Sound is a crucial component of any cinematic experience. It has the power to evoke emotions and add impact to the story. In this post, we explore some of the key elements involved in crafting cinematic sounds in GameSynth.
Although there are many ways to create whooshes in GameSynth, using the Modular model allows us to design our own whoosh generator by combining different modules. A good starting point is to use a module that produces noise, and then build the patch from there.
- In our case, the first layer is a Noise Bands module, with three wide bands in the low and mid frequencies.
- Some additional harshness is then added by a Chaos module.
- The last layer is a simple Sine Oscillator at low-frequency to boost the bass.
Once the generators are set, controls can be added to shape the sound.
- As whooshes usually follow an attack-release shape, this type of curve is used in the Mappers connected to the generators’ amplitude inputs.
- All the Mappers are controlled by a unique, ascending, linear Envelope. Using only one module makes it easier to apply variations on the duration, and to control the shape of the whole patch.
Finally, some effects are added:
- The EQ Filter will help enhance the overall movement, its frequency being controlled by the aforementioned Envelope and a dedicated Mapper.
- Both Chorus and Flanger modules add some modulation. Depending on the type of whoosh, a LFO could also be used.
- Finally, a Panner followed by two Spectral Delays will produce a dense stereo effect.
By assigning random ranges to some of the parameters, a large range of whooshes can be generated.
After some simple modifications, and the addition of a MetaParameter controlling both the pitch and the filter’s cutoff, it is possible to import the patch in the Whoosh model and control its sound by drawing on the Sketch Pad in real-time.
Risers are used to bring tension to a scene. They build up progressively until reaching a climax.
- Like for the whoosh, a single Envelope connected to several Mappers controls the overall shape of the riser. In this case, the Mappers use various ascending curves that abruptly drop at the very end.
- A Pink Noise serves as the base sound for the movement. It feeds two EQ Filters, one of them having a higher resonance in order to generates a more tonal sound.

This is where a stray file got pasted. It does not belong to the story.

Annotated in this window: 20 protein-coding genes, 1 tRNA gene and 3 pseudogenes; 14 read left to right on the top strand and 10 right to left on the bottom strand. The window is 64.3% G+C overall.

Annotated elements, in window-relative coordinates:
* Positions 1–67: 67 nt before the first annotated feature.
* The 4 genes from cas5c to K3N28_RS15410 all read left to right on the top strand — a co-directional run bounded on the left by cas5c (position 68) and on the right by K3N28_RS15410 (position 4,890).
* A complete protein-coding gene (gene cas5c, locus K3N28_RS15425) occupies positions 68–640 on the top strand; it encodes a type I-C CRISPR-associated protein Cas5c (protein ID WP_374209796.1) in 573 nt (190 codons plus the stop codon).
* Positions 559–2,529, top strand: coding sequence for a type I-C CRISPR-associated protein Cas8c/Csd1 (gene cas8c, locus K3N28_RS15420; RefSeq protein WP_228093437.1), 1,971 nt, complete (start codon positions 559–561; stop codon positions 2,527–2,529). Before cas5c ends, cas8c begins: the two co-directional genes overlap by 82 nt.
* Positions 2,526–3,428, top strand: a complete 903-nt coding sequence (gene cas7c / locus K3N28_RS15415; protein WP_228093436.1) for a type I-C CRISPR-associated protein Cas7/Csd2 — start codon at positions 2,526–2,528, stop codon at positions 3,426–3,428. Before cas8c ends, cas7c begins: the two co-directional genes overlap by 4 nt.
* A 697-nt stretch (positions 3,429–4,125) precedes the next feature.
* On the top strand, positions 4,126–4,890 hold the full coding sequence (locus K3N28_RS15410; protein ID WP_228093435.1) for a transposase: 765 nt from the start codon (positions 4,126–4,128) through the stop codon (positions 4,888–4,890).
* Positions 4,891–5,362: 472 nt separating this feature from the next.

- A Chaos module progressively introduces some harshness, its feedback value constantly increasing until the end of the sound.
- The Friction module brings some resonances to the sound, especially at the beginning as it will then be progressively masked by the noisier layers.
- At the end of the riser, a strident sound gradually appears, generated by a Mega Saw fed to a Saturator.
- Finally, two Spectral Delays widen the sound.
Impacts too can be generated in many ways in GameSynth. The Modular model itself offers several modules useful for cinematic sound design: Modes, Impact, Clang, or even Thunder and Gunshot if you need more powerful options. For example, here is how to create a simple, dark impact:
- Impact and Oscillator modules at low frequencies are combined to create the initial strike.
- Their output is sent through a Compressor and a Spectral Delay to give more substance to the sound.
- On a separate branch, a Pink Noise is fed to an EQ Filter configured in lowpass. Its long release creates a noisy tail – like a fake reverb – which makes the sound even bigger.
- Everything is glued by another lowpass, a Clipper and a Saturator.
- A Ring Modulator adds a gritty tone, resulting in an eerier sound.
- Finally, a stereo effect is created by using an Allpass Filter on one of two identical outputs.
Stingers are also used to mark moments of tension, but are subtler than a riser. Here is a way to make some synthetic, Blade Runner-esque sound:
- To start with a harsher sound, three slightly detuned Saw Oscillators are used.
- An Allpass Filter controlled by a LFO smooth the sound while adding some modulations.
- An EQ Filter, controlled by an Env Follower then progressively opens as the amplitude of the generators raise, adding emphasis to the movement.
- A Wavefolder adds harmonics when the amplitude reaches its maximum.
- Meta Parameters on the amplitude and pitch of the Oscillators allow for a precise control of the sound of the patch.
- An additional Drifter slowly changes the pitch over time creating more tension.
- Once again, a couple of Spectral Delays are used to create a stereo space.
The Spectral Delay module can be used in many ways. By randomizing the bands, it can transform any sound into a granular texture. It can also be used as a resonator to create huge metallic sounds. Here, we used a pair of modules with different settings to produce interesting stereo effects (this is so useful that we created a dedicated template for this, accessible via the Import modules command of the context menu).
Cinematic sounds are often more abstract, leaving a lot of room for experimentations. With its unique generators and advanced modulation capabilities, GameSynth is the ideal tool to design such sounds. In addition to the four examples described in this post, we encourage you to browse the Repository and search for the “Cinematic” tag for even more epic sound design!